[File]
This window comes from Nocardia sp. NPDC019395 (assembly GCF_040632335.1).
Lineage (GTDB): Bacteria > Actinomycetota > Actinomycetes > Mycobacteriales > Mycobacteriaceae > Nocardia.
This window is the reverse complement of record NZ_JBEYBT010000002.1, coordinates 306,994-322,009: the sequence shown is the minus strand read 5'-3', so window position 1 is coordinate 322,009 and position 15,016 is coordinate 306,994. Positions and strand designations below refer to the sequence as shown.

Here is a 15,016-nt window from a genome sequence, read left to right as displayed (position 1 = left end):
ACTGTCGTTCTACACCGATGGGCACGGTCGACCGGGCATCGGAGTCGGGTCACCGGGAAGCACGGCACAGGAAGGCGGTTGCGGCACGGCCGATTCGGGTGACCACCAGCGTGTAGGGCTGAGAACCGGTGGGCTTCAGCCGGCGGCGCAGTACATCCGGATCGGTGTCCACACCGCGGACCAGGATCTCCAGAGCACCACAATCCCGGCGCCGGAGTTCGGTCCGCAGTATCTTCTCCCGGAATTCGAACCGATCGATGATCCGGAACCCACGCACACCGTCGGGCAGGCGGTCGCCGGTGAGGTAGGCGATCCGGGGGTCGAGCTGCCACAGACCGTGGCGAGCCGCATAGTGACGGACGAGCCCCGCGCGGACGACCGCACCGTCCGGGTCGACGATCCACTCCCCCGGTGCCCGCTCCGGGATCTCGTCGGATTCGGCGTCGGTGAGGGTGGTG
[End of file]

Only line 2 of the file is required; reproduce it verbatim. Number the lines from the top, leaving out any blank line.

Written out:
Lineage (GTDB): Bacteria > Actinomycetota > Actinomycetes > Mycobacteriales > Mycobacteriaceae > Nocardia.